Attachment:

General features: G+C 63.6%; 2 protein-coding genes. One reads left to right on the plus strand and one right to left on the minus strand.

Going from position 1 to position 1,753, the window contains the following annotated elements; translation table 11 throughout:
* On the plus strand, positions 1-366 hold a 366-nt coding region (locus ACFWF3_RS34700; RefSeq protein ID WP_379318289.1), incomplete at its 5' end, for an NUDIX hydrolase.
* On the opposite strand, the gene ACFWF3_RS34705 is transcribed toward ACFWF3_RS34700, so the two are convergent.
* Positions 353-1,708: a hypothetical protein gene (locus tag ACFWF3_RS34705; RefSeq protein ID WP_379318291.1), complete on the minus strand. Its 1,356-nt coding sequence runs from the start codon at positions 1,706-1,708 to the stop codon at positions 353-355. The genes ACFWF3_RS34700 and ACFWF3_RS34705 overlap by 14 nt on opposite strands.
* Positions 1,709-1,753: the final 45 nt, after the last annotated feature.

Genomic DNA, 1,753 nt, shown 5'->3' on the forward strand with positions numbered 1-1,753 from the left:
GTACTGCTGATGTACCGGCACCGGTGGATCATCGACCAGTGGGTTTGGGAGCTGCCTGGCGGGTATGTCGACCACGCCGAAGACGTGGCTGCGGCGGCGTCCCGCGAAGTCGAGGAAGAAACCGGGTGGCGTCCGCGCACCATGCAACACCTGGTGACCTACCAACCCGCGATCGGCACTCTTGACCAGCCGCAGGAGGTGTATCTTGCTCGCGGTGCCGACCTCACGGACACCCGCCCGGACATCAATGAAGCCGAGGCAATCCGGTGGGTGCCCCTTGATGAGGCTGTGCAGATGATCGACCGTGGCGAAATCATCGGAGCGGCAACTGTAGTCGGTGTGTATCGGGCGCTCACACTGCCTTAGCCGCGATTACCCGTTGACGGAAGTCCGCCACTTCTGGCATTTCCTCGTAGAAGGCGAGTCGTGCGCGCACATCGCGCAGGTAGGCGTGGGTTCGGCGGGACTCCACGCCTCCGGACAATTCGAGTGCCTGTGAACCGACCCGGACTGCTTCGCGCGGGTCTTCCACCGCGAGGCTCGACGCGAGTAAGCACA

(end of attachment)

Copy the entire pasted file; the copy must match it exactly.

General features: G+C 63.6%; 2 protein-coding genes. One reads left to right on the plus strand and one right to left on the minus strand.

Going from position 1 to position 1,753, the window contains the following annotated elements; translation table 11 throughout:
* On the plus strand, positions 1-366 hold a 366-nt coding region (locus ACFWF3_RS34700; RefSeq protein ID WP_379318289.1), incomplete at its 5' end, for an NUDIX hydrolase.
* On the opposite strand, the gene ACFWF3_RS34705 is transcribed toward ACFWF3_RS34700, so the two are convergent.
* Positions 353-1,708: a hypothetical protein gene (locus tag ACFWF3_RS34705; RefSeq protein ID WP_379318291.1), complete on the minus strand. Its 1,356-nt coding sequence runs from the start codon at positions 1,706-1,708 to the stop codon at positions 353-355. The genes ACFWF3_RS34700 and ACFWF3_RS34705 overlap by 14 nt on opposite strands.
* Positions 1,709-1,753: the final 45 nt, after the last annotated feature.

Genomic DNA, 1,753 nt, shown 5'->3' on the forward strand with positions numbered 1-1,753 from the left:
GTACTGCTGATGTACCGGCACCGGTGGATCATCGACCAGTGGGTTTGGGAGCTGCCTGGCGGGTATGTCGACCACGCCGAAGACGTGGCTGCGGCGGCGTCCCGCGAAGTCGAGGAAGAAACCGGGTGGCGTCCGCGCACCATGCAACACCTGGTGACCTACCAACCCGCGATCGGCACTCTTGACCAGCCGCAGGAGGTGTATCTTGCTCGCGGTGCCGACCTCACGGACACCCGCCCGGACATCAATGAAGCCGAGGCAATCCGGTGGGTGCCCCTTGATGAGGCTGTGCAGATGATCGACCGTGGCGAAATCATCGGAGCGGCAACTGTAGTCGGTGTGTATCGGGCGCTCACACTGCCTTAGCCGCGATTACCCGTTGACGGAAGTCCGCCACTTCTGGCATTTCCTCGTAGAAGGCGAGTCGTGCGCGCACATCGCGCAGGTAGGCGTGGGTTCGGCGGGACTCCACGCCTCCGGACAATTCGAGTGCCTGTGAACCGACCCGGACTGCTTCGCGCGGGTCTTCCACCGCGAGGCTCGACGCGAGTAAGCACA